Wednesday, 9 September 2015

Borderline Benefits

We react to a provocative interpersonal encounter with an affective response, which we experience in our bodies. We then try to make sense of this experience by creating a verbal/symbolic description. We also need to be able to sequence the experience, i.e. to connect our response to the initial provocation. As we begin to make these links, we can make reasonable attributions about ourselves and others, while relying on our memory of similar encounters, and finally come to a decision as to how best to respond. For example, when someone makes a demeaning comment, most people will respond by creating an internal dialogue, acknowledging to themselves how that person is making them feel. They may then perhaps question whether the demeaning comment is accurate or whether the person was making an unjustified attack and respond accordingly. 
A key hypothesized functional deficit of BPD is the ability to label and sequence emotional experiences. Persons with BPD often have a rich ability to employ abstract metaphors and visual symbols through poetry and art, but have much difficulty consciously linking language and other abstract symbols to their experiences. They often have difficulty interpreting their poetry or art, pinpointing a particular emotion, or even acknowledging words that they just employed.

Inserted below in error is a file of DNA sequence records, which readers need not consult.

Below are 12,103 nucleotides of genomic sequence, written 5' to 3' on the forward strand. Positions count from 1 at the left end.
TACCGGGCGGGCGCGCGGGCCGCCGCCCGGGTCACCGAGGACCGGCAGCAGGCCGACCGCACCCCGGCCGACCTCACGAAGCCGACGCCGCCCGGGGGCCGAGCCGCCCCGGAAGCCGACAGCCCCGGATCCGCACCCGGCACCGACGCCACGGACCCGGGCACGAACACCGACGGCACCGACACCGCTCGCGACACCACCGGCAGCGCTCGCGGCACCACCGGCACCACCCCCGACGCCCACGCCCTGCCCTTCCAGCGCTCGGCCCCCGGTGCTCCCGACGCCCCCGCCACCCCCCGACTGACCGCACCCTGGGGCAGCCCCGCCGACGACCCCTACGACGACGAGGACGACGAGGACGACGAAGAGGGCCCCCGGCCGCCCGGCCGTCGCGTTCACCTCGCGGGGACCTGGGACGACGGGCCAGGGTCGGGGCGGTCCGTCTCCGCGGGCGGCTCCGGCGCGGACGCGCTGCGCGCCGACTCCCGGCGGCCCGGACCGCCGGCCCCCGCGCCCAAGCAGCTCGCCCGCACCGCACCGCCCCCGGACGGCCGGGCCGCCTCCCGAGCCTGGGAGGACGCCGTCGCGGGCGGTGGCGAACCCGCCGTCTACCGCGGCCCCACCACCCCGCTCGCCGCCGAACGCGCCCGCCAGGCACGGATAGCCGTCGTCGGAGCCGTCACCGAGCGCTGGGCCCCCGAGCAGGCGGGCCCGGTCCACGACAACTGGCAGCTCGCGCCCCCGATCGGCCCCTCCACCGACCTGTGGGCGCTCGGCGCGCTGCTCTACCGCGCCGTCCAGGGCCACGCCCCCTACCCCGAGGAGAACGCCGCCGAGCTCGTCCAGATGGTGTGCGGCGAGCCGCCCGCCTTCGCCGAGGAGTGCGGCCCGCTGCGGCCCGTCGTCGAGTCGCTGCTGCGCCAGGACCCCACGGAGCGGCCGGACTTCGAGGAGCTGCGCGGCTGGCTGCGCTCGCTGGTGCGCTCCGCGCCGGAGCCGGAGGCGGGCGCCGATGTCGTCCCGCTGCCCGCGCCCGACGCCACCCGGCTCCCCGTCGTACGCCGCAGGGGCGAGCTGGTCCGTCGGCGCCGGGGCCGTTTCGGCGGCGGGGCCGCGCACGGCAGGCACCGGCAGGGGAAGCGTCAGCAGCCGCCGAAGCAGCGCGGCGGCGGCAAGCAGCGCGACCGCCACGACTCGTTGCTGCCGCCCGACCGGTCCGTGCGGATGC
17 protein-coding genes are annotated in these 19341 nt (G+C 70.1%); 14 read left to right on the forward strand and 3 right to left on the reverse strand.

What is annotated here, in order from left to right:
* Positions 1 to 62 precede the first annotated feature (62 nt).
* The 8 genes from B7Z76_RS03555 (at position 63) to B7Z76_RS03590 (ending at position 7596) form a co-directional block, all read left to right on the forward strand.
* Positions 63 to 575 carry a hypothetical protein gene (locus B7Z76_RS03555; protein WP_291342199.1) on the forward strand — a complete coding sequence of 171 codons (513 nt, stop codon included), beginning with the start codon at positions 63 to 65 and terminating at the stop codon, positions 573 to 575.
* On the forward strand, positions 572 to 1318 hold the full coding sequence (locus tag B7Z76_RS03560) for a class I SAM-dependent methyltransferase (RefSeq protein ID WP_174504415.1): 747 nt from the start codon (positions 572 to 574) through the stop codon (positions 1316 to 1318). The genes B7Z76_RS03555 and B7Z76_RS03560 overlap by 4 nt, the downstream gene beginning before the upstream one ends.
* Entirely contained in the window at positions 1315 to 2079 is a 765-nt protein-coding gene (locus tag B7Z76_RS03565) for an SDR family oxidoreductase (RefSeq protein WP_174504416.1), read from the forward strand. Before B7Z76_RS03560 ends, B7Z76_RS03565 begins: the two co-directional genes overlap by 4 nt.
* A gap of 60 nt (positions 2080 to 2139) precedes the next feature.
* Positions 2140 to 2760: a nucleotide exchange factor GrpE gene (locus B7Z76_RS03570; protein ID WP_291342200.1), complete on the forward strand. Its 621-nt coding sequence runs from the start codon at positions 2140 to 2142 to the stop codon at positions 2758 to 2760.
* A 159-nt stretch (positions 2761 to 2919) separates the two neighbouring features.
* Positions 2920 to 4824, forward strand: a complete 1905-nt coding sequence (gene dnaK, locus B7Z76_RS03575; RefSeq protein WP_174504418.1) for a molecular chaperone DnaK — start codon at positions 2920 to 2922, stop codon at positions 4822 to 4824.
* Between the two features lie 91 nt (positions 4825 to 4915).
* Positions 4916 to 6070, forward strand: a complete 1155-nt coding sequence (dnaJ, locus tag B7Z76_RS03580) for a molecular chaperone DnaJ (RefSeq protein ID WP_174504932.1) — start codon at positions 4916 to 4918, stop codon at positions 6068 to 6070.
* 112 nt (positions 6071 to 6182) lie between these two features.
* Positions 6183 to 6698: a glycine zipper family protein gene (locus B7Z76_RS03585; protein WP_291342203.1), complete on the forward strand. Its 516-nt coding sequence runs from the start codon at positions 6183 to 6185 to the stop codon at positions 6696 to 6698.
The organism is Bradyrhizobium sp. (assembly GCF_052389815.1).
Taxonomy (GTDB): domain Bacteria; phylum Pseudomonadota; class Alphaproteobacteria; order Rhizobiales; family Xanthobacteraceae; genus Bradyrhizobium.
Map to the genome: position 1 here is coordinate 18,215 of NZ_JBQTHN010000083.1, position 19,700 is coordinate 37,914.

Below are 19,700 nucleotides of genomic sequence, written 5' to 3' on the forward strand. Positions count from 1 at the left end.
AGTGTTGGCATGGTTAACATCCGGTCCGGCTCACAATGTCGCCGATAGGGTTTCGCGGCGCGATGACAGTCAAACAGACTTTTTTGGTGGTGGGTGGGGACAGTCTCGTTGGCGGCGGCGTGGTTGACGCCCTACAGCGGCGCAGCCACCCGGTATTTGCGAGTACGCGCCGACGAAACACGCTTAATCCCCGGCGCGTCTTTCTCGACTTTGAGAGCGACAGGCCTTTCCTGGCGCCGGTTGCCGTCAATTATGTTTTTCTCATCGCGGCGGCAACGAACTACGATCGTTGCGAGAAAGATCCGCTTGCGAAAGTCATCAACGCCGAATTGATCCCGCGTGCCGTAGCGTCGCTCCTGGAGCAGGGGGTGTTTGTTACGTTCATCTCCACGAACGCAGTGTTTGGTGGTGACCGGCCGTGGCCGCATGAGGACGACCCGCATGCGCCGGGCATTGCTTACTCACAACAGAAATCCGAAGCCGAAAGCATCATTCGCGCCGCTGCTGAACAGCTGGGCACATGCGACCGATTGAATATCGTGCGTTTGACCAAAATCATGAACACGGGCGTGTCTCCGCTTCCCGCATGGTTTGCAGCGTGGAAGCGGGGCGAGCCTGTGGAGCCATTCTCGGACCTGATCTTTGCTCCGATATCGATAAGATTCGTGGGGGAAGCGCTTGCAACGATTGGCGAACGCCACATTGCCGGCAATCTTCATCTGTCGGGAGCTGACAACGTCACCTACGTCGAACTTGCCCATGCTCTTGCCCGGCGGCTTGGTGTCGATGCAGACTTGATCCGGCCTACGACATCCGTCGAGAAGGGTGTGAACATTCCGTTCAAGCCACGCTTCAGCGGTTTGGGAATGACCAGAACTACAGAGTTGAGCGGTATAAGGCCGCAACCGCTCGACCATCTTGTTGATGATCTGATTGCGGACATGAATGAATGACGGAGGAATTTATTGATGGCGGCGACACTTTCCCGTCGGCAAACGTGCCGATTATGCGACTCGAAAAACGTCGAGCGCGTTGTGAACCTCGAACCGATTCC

http://www.upstate.edu/psych/pdf/education/psychotherapy/ddp_manual.pdf
I was with a person discussing their experience of reading Crucial Conversations, a book about how to handle emotionally charged conversations by a team of authors. A key piece of advice in the book relates to understanding the stories that you tell yourself. They remind you that if you think someone else made you angry, really you made yourself angry by telling yourself a story about that person and their motivations.

So one thing to do to reshape a conversation is to question these stories you are telling yourself. Recognize that you might have things wrong, think about whether there is a different way to think about or interpret what someone else did. The person talking about the book said how hard this seemed. It was as if the book was asking them to have an out of body experience and look at a conversation from a perspective that was not their own.

Now, obviously this is a skill that takes practice, and it probably is hard for a lot of people starting out. But it isn't hard for me. It's incredibly natural. That's because I have a functional deficit in forming those stories in the first place.

Actually considering that I might be wrong about nearly everything and anything comes pretty naturally. My explanations, to myself, of what is going on around me are provisional and intellectual, they are not about emotions or attributing praiseworthiness and blameworthiness. To the extent that I am willing to admit any emotion, I require a justification. I don't get angry merely because someone did something cruel to me, I get angry because I can explain why it make sense for a person in my position to get angry. Or at least that's how I experience anger. I'm sure I get angry at other times, but I might not be aware of that at the time,.

This was interesting to me because it hints at an actual function for the difference in my way of thinking. If Borderline Personality Disorder makes it easier to observe conversations objectively then maybe there is some actual benefit to thinking the way I think.

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